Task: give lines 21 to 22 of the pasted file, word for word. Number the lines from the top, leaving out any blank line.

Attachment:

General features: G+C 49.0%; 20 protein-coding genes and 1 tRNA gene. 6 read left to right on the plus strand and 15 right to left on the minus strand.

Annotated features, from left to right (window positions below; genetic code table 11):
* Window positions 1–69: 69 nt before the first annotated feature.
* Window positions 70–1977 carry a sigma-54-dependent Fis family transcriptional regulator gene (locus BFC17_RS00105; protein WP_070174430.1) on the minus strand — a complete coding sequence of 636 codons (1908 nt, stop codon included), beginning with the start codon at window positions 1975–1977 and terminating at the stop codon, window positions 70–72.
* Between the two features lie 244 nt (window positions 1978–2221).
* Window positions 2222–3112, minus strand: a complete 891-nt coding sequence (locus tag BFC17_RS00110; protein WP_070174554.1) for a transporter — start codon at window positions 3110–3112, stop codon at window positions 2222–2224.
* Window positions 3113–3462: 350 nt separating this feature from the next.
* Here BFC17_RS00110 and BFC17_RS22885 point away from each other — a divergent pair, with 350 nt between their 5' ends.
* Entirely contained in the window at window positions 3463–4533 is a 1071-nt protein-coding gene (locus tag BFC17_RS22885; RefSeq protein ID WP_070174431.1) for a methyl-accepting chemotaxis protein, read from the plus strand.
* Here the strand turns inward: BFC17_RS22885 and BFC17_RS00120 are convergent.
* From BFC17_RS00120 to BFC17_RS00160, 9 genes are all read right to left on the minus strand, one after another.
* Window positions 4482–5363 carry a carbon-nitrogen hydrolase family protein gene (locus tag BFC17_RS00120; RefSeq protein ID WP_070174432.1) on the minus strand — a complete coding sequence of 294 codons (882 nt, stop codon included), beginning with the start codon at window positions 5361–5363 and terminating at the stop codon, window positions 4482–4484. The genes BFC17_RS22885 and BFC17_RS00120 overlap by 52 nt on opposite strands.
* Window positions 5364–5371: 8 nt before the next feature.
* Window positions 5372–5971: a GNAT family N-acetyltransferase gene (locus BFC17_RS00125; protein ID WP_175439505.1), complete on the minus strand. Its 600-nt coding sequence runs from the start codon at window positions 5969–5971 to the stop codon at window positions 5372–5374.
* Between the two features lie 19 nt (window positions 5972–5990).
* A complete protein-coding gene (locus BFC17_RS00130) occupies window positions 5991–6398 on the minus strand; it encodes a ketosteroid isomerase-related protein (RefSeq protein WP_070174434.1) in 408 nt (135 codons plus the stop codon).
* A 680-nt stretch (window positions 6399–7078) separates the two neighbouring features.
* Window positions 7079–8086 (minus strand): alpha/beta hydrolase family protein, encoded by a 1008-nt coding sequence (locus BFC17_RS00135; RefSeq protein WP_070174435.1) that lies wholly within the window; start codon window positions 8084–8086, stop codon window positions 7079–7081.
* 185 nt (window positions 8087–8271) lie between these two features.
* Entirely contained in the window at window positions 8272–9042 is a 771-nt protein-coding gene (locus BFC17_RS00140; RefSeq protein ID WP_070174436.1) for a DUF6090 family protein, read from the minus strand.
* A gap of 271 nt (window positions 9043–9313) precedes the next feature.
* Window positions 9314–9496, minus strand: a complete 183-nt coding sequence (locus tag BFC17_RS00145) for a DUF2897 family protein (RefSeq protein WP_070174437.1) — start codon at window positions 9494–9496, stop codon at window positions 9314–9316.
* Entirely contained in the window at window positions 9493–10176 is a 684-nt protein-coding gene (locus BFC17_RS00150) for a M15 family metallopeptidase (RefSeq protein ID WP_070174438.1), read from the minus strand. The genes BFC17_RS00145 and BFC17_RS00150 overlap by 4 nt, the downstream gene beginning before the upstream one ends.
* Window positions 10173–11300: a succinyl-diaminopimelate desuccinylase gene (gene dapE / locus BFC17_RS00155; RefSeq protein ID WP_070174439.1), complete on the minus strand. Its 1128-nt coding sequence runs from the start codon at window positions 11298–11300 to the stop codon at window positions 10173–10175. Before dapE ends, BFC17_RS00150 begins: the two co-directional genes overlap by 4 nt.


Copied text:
* A gap of 271 nt (window positions 9043–9313) precedes the next feature.
* Window positions 9314–9496, minus strand: a complete 183-nt coding sequence (locus tag BFC17_RS00145) for a DUF2897 family protein (RefSeq protein WP_070174437.1) — start codon at window positions 9494–9496, stop codon at window positions 9314–9316.